Thursday, December 12, 2013
The Associated Press
A tiny magnetic bracelet implanted at the base of the throat is greatly improving life for some people with chronic heartburn who need more help than medicine can give them.
Surgeon Dr. John Lipham holds a sample Linx device last week. The small band of magnetic beads is used to treat chronic heartburn.
The Associated Press
It's a novel way to treat severe acid reflux, which plagues millions of Americans and can raise their risk for more serious health problems.
It happens when a weak muscle doesn't close after swallowing as it should. That lets stomach juices splash back into the throat. Drugs such as Nexium and Prilosec reduce acid. But they don't fix the underlying problem, called GERD, or gastroesophageal reflux disease.
Rodd Foster had it so bad that he used to sleep sitting up to keep his dinner down. Tricia Carr worried that she would develop complications like the one that killed her mother.
Both Californians got help from the new device, approved a year ago by the federal Food and Drug Administration and also sold in Europe.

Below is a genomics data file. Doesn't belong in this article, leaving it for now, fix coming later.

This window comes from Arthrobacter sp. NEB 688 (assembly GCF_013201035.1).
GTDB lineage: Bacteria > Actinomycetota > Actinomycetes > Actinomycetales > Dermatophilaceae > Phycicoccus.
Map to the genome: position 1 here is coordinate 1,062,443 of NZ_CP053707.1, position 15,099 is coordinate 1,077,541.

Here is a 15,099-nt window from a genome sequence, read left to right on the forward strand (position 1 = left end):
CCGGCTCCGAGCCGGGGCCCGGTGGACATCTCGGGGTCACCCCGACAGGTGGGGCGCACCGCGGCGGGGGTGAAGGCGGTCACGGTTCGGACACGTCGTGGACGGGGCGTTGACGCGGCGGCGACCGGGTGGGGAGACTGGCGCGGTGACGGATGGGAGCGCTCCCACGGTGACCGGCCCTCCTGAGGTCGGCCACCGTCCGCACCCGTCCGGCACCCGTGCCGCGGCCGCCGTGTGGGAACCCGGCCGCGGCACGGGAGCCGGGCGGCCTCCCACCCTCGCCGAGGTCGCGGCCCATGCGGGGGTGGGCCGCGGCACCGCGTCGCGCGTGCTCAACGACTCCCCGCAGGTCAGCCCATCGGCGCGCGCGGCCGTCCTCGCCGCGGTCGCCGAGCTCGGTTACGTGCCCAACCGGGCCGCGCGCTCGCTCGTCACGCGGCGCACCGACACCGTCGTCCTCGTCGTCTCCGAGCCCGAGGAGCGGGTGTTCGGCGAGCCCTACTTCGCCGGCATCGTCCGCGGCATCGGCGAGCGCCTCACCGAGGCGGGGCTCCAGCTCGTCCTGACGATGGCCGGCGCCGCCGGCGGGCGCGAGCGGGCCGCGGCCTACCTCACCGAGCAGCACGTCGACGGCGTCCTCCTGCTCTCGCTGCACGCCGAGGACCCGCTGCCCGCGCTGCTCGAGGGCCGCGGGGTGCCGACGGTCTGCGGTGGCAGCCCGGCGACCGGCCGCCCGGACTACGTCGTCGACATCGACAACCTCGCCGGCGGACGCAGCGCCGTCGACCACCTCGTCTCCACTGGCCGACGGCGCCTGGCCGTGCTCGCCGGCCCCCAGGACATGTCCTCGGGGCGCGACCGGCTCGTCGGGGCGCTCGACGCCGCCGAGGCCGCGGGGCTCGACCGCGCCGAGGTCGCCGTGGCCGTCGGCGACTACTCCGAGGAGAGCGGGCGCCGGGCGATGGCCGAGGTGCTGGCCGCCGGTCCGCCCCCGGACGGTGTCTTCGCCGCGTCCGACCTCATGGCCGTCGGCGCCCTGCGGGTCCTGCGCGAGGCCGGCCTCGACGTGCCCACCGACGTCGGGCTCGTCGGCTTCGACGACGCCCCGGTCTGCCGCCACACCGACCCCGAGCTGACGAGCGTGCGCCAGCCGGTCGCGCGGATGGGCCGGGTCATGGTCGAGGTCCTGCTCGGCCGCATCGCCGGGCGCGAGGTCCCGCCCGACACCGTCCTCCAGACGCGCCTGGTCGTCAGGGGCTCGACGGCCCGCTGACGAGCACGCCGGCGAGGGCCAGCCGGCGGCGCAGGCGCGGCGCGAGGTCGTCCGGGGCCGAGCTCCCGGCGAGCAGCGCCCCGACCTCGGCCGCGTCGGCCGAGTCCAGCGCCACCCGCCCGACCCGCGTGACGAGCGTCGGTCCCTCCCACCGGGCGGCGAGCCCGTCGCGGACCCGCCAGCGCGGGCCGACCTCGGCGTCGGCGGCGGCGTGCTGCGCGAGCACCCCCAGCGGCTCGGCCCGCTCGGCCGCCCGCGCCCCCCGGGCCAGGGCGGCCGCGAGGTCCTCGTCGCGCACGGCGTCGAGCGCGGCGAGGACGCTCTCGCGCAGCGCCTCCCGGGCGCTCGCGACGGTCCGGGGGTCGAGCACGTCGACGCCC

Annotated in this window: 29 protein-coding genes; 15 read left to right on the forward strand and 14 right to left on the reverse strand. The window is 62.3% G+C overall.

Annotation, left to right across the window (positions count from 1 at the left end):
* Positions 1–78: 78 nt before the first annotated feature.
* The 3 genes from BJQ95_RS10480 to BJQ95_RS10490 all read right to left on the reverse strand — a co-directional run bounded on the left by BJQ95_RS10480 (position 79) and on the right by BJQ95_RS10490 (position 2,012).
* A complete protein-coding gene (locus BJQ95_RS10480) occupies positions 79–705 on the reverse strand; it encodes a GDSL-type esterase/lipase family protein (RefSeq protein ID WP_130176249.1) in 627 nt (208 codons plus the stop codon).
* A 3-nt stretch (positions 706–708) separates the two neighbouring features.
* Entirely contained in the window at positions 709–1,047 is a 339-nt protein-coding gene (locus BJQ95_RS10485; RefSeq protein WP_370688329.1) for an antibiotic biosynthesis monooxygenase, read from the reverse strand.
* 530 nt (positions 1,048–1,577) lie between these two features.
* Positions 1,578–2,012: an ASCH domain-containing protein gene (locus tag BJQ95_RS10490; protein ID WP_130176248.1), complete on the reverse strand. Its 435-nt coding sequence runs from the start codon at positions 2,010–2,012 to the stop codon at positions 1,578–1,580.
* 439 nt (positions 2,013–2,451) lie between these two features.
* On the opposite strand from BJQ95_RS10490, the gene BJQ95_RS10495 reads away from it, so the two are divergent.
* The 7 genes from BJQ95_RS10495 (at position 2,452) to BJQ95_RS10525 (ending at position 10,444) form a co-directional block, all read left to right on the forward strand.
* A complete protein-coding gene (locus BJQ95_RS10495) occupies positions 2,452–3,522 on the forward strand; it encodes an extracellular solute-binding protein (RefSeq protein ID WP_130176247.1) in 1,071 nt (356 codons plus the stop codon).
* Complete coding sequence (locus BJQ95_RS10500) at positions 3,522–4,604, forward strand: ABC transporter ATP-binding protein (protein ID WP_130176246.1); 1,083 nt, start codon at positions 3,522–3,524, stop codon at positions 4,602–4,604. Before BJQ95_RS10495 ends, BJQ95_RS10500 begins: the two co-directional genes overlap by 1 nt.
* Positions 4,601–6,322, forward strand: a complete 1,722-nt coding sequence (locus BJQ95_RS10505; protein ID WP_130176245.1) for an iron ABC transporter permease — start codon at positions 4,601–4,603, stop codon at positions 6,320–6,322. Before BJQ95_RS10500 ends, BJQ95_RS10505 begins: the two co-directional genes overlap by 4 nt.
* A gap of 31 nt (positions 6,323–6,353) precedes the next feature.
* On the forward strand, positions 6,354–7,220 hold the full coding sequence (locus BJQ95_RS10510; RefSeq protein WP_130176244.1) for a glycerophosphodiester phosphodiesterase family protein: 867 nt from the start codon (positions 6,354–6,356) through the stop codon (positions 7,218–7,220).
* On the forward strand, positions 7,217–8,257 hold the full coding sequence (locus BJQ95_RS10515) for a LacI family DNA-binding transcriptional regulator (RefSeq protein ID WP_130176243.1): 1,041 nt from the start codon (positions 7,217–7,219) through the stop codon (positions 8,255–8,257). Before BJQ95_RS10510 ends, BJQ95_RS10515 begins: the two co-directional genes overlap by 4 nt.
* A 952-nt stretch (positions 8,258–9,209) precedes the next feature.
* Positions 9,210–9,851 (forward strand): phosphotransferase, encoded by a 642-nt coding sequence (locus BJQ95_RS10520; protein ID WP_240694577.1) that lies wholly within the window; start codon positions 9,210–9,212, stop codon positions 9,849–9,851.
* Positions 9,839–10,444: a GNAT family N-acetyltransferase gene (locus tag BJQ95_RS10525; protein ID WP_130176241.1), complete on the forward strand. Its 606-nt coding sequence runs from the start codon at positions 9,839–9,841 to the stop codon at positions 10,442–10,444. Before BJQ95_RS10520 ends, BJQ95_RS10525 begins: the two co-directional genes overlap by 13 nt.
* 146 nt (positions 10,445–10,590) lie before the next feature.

The treatment was "life-changing," said Foster, a 61-year-old plumbing contractor from Canyon Country, Calif. "It's been 30 years since I've been able to eat normally and now I can eat anything anytime."
The Linx device, made by Torax Medical Inc., of St. Paul, Minn., is a ring of titanium beads with magnets inside. Doctors place it around the weak muscle at the base of the esophagus in a half-hour operation using a scope and "keyhole" incisions in the belly. The ring reinforces the weak muscle to keep it closed, yet is flexible and expands to let food pass when someone swallows. The ring comes in multiple sizes; it is about a half-inch in diameter and expands to about 1.5 inches. People don't feel it once it is implanted.
The device costs $5,000; the operation can run $12,000 to $20,000 depending on hospital charges.
"It is a clever device," said another doctor who has used it -- Dr. Donald Castell, a gastroenterologist at the Medical University of South Carolina in Charleston. The magnets "just bolster a little bit the pressure that is normally there" and help seal off the stomach juices, he said.